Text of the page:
3. JOINING THE ATTACK. – Once the pass is made, and the puck exits your zone be ready to move quickly up the ice (move your feet) following your forwards. Many defensemen stop moving their feet as this point.
Most teams encourage a 4 man attack, so one of the defensemen should jump into the rush and help in creating scoring chances. If your coaches system is the triple drive, then the “pocket” in the slot (in between the top of the circles) is a good area to go. A couple of things to keep in mind, a) only 1 defensemen jumps up into the offensive zone, partner stays back and supports the rush, b) forwards must have 100% possession before one of the defensemen activates, c) Once the rush is over and the scoring opportunity is gone, get back to your blueline position.
4. OFFENSIVE ZONE PASSING – You can stay wide apart with puck possession on the offensive zone, this spreads the zone and makes it hard for the defense to cover your team. When the puck does come to the point, one of the partners staggers off the blueline into the neutral zone for a safety in case of a turn over. The defensemen with the puck must move his feet laterally to the middle and can a) look for a shooting lane or b) look for the rolling forward in the slot. A simple rule for any team is the forward that passed to the defenseman at the point goes into the slot, looking for a return pass and a shot on net. Other possible passing plays: a) high cycle – if the forwards is coming up the boards the defenseman can slide down the boards and get a drop pass from the forward, the defenseman can then take the puck down the wall and look to the slot for an open forward or take the puck behind the net looking for more options. The forward who “handed” the puck to the defensemen stays at the point position on the blueline. b) D slide – when the D sees the opportunity he can slide into the slot or to the back door for a pass from a forward.
5. OFFENSIVE ZONE SHOOTING – As mentioned in Rule 4, once you receive the puck at the point start moving laterally across the blueline this way you will open up a shooting lane. If this does not create a shooting lane then try faking a shot, this will freeze the defender and open a shooting lane. A slap or wrist shot 13 to 15 inches of the ice is the best, make sure your head is up and the shot gets through. Remember it is not your job to score, it is to create situations for tips, deflections and rebounds so the forwards can score goals.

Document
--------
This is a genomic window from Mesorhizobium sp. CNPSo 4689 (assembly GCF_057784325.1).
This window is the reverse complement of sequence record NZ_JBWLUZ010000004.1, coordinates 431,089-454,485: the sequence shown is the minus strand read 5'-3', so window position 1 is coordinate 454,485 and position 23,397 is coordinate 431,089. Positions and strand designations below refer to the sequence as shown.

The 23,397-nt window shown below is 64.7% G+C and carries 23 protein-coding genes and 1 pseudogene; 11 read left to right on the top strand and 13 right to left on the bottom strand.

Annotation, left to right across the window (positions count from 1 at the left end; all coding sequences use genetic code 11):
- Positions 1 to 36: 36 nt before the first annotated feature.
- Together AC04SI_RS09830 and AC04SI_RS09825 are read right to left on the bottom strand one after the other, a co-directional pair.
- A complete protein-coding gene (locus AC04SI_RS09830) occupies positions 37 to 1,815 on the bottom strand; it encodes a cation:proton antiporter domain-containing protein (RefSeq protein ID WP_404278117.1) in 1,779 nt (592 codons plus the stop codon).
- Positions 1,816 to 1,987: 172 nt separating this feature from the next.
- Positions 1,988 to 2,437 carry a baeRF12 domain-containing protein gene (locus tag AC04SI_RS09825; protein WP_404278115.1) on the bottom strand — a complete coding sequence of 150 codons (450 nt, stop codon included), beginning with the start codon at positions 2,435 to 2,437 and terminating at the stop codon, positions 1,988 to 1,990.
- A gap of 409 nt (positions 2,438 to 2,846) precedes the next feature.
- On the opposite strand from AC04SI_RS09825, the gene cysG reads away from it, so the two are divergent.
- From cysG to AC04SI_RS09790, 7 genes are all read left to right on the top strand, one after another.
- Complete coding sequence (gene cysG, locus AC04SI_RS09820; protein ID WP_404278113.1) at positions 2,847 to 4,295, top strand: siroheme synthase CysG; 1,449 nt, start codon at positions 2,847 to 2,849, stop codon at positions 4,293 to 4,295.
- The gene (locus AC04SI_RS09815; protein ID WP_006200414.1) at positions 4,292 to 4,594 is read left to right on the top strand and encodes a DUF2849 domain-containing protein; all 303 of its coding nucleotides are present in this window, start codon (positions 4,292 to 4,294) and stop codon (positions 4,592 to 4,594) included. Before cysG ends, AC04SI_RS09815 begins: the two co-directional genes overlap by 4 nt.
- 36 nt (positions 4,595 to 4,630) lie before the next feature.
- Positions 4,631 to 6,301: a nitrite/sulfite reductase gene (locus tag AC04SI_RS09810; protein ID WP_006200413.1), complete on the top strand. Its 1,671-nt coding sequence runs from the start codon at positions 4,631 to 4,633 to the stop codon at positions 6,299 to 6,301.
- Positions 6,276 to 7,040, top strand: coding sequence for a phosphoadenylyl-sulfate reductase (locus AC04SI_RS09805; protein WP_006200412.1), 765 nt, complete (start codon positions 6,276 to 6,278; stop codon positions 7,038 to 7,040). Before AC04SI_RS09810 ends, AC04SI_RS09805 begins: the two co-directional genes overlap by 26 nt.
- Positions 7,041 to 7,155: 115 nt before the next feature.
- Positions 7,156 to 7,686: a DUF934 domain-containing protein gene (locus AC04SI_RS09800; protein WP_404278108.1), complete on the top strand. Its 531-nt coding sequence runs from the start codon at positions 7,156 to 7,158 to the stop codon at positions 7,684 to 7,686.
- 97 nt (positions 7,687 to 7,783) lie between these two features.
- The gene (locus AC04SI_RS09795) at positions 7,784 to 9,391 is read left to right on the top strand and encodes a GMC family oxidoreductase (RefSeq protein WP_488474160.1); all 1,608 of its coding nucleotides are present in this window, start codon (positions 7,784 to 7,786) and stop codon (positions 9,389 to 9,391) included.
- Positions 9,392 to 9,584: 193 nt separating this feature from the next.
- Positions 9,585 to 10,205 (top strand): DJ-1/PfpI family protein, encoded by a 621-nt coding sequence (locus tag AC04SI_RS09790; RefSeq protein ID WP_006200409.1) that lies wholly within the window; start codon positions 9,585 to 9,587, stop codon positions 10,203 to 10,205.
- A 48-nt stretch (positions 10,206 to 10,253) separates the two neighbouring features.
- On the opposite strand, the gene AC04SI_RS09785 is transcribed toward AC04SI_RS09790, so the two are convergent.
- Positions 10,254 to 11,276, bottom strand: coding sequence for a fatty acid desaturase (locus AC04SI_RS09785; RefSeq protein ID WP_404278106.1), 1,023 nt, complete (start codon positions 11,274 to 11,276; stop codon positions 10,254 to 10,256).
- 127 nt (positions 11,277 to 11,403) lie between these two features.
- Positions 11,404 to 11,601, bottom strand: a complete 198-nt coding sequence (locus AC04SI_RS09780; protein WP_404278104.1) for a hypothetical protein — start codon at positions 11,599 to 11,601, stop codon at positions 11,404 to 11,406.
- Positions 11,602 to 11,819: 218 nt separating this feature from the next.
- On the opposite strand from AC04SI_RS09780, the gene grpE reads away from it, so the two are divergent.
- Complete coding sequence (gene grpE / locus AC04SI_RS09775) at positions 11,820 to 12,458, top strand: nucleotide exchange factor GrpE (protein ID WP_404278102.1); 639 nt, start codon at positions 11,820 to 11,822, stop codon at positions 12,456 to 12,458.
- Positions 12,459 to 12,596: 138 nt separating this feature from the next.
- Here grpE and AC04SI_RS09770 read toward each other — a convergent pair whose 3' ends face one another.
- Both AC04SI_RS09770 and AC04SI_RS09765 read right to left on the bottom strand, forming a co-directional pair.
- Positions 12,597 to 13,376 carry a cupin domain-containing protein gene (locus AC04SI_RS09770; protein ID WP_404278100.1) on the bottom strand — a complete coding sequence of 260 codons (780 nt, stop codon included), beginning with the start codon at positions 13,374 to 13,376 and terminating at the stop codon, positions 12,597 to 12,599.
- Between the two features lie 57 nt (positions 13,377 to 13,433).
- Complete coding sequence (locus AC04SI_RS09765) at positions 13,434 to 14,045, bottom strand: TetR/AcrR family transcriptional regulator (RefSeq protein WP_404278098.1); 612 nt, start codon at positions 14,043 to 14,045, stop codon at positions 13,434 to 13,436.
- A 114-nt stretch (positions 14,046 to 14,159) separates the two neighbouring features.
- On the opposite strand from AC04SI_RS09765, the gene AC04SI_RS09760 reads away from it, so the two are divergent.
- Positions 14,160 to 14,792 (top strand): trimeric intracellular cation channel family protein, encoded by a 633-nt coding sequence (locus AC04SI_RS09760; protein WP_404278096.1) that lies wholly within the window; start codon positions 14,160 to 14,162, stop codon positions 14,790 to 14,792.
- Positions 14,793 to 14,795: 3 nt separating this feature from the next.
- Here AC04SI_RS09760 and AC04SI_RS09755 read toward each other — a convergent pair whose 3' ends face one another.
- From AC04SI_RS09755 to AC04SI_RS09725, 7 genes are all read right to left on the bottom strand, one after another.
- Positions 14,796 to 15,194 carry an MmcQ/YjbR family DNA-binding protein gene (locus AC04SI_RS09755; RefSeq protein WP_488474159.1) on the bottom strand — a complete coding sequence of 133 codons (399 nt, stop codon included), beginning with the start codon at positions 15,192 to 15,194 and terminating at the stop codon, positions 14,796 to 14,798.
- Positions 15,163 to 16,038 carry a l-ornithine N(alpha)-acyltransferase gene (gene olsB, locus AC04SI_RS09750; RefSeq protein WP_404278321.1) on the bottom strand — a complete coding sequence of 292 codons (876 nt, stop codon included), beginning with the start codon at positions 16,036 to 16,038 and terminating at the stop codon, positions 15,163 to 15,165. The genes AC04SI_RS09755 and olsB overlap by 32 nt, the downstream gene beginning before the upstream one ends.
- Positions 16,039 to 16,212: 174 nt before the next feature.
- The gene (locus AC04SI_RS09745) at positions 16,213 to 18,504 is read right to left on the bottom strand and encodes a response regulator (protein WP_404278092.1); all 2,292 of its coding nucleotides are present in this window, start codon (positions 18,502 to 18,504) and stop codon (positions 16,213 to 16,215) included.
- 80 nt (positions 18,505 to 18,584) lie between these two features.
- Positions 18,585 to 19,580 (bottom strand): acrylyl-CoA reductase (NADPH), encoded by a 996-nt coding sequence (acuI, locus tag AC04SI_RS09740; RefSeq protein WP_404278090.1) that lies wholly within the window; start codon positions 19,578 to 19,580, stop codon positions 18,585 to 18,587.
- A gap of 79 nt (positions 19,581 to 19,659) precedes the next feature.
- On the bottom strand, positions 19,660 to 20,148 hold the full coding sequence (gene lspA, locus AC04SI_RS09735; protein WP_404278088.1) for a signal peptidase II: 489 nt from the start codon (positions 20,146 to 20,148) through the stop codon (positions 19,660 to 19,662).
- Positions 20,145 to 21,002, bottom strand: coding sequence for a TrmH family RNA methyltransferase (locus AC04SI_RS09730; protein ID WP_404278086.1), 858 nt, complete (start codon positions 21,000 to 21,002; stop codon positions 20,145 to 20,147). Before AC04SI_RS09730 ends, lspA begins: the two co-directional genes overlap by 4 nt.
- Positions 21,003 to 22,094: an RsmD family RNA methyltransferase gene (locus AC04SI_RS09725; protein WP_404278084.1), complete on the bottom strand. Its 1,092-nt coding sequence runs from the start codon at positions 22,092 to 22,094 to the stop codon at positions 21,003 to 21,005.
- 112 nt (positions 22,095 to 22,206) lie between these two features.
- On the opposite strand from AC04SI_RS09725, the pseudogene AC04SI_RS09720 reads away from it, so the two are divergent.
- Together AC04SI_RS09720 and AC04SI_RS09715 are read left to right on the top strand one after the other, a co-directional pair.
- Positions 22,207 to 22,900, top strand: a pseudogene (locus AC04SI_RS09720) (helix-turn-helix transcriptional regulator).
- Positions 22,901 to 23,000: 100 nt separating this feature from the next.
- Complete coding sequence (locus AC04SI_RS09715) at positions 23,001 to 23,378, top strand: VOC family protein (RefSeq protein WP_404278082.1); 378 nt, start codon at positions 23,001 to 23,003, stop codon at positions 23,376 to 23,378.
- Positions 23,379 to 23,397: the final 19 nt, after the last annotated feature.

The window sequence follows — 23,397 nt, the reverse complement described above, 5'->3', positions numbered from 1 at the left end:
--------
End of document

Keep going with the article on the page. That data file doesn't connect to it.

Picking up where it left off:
6. PINCHING IN THE OFFENSIVE ZONE – If you are at least 90% sure of keeping the puck in play in the zone then get the puck. Communicate to make sure that you have a supporting forward (F3). You can pinch 100% of the time when the puck is wide rimmed to your side, again make sure there is an F3.
7. WORK ON SKATING AND THE FUNDAMENTALS – Keep working on the fundamentals, skating (forward, backwards, pivots, escapes, quick feet, etc.), puckhandling, shooting and passing. Too many players think they are above fundamentals but they are the key to being an effective elite defensemen!
It takes years of hard work to be a great defensemen. Following the 7 rules of defense and the 7 rules of offense will get you there quicker. Be a student of the game and watch for these 14 rules when you are watching NHL or WHL action on TV!
Enio Sacilotto is a career hockey coach of 31 years. Twenty years at the Elite men’s level in Europe with coaching stops in Italy, England, Norway, Denmark, Switzerland and Croatia. Enio was the Assistant Coach with the 2013-14 Team Pacific U-17’s who won a Silver medal at the World U-17 Challenge.
Come join Coach Enio Sacilotto, Assistant Coach, Victoria Royals, President, International Hockey Camps this summer for his Defensemen Camp in Victoria, BC, Nanaimo, BC, North Delta, BC and Burnaby Winter Club. Go to COACH ENIO’S INTERNATIONAL HOCKEY CAMP SCHEDULE for details of the Defensemen Camp and all other camps. Call Coach Enio at 604 255 4747 or email at email@example.com and visit website for free articles and drills.